Robert Kraft's game plan for getting solicitation charges against him dismissed was revealed in a court filing this week: suppress the video footage that Kraft's lawyers claim was illegally secured.
If the court agrees the warrant was obtained illegally – or that police misled the judge –the New England Patriots owner could be spared.
USA TODAY Sports obtained the sneak-and-peek search warrant application a judge approved to surveil the Jupiter, Florida, massage parlor that Kraft visited. The application listed “evidence of prostitution” as the primary need to place cameras inside the Orchids of Asia Day Spa. The detective did note conditions inside the spa were "consistent with individuals living inside" – something Kraft's legal team wrote in a filing "seemed to suggest" human trafficking was taking place in order to bolster the chance such a warrant would be approved.
"Those ‘facts’ were false, and any suggestion of human trafficking being suspected was unfounded and irresponsible," Jack Goldberger, Kraft’s Florida-based attorney, wrote in Thursday's filing.
Goldberger’s eight-page motion to suppress two vital pieces of evidence – the video footage and the car stop during which Kraft initially was identified by police – provided a look into Kraft’s defense strategy.
Kraft pleaded not guilty to two misdemeanor solicitation charges and asked for a jury trial. He also issued an apology Saturday that read in part: “I know I have hurt and disappointed my family, my close friends, my co-workers, our fans and many others who rightfully hold me to a higher standard.
The sneak-and-peek warrant, officially known as a delayed notice warrant, was approved by Palm Beach County Circuit Judge Howard Coates on Jan. 15 – and spanned five days from the installation of the recording equipment. According to the charging documents, Kraft visited the spa twice during that span and footage captured two women on Jan. 19 and one woman on Jan. 20 performing sexual acts on Kraft.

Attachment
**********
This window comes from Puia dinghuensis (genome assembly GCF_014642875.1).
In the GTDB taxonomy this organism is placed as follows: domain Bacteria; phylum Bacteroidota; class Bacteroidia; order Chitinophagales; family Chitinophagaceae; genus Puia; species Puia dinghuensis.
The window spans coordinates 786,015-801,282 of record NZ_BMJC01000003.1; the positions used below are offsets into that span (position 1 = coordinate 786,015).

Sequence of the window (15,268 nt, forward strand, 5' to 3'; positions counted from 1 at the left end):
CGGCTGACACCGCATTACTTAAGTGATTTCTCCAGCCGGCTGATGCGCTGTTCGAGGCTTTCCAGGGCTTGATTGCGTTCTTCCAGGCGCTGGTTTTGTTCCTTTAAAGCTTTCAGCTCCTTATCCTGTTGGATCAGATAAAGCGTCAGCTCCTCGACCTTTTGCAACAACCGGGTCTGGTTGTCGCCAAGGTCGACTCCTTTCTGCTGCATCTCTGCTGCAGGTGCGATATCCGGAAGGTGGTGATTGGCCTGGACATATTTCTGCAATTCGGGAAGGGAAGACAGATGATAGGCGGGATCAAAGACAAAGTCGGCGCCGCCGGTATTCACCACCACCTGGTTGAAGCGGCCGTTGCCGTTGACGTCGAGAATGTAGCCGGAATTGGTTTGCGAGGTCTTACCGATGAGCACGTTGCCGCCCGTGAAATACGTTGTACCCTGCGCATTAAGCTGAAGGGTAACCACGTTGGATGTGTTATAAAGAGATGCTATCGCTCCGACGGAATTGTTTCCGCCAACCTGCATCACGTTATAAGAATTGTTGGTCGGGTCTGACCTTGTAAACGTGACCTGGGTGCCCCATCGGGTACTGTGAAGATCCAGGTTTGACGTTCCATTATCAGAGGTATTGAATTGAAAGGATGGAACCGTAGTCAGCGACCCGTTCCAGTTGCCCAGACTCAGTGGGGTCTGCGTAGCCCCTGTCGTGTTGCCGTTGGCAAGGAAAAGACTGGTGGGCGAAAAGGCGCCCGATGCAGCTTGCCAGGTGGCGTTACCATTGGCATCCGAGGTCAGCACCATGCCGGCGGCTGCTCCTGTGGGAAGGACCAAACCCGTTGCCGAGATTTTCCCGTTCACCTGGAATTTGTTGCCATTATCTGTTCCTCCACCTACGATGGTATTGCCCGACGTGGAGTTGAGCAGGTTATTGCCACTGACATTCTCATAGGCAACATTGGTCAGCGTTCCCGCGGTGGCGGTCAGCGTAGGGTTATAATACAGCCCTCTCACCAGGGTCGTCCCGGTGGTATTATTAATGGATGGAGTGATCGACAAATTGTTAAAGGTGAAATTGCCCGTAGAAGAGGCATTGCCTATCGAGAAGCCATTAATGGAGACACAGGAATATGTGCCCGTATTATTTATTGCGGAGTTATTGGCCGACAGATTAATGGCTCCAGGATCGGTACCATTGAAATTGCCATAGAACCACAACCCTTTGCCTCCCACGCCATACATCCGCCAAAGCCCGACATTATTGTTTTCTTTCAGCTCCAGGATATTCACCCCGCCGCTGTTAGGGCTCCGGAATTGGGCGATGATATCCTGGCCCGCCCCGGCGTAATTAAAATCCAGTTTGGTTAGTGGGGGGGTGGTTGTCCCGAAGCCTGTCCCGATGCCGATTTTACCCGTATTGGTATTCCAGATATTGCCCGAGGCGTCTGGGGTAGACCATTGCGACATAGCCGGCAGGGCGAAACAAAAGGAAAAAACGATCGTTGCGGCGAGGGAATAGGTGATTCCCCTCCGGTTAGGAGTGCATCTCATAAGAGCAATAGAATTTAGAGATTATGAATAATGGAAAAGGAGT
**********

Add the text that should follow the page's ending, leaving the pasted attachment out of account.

The second visit came hours before the kickoff of the AFC Championship game between the Patriots and Kansas City Chiefs.
Coates approved video surveillance and recording, but not audio. He also mandated “there will be no cameras installed in areas expected to be non-criminal in nature.”
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Thursday’s filing by Kraft's legal team again chipped away at the human trafficking narrative law enforcement officials and prosecutors vociferously conveyed when the first of more than 300 people – including Kraft – were charged.
Martin County Sheriff Will Snyder told USA TODAY Sports this week that the spas had “all trappings of human trafficking,” even though no such charges have been brought in either Martin or neighboring Palm Beach County, where Jupiter is located.
And the mention in the Jupiter affidavit for the search warrant of human trafficking was related to “information received from Detectives with the Martin County Sheriff’s Office.”
Messages left Friday with the Palm Beach County State Attorney's office by USA TODAY Sports were not returned.
The affidavit for the search warrant for the Orchids of Asia Day Spa in Jupiter included information that was provided to police by Florida Department of Health specialist Karen Herzog. Herzog inspected several of the spas implicated and visited the Orchids of Asia Day Spa at the request of Jupiter police.
“Herzog advised it appeared as though the female employees were living there as there were two rooms with beds, including sheets and pillows,” a Jupiter police detective wrote in the application for the search warrant. “Next to the beds she located dressers which housed several personal items including medicines and clothing for the females. Inside the kitchen of the business, Herzog located a refrigerator filled with food and condiments, consistent with individuals living inside.”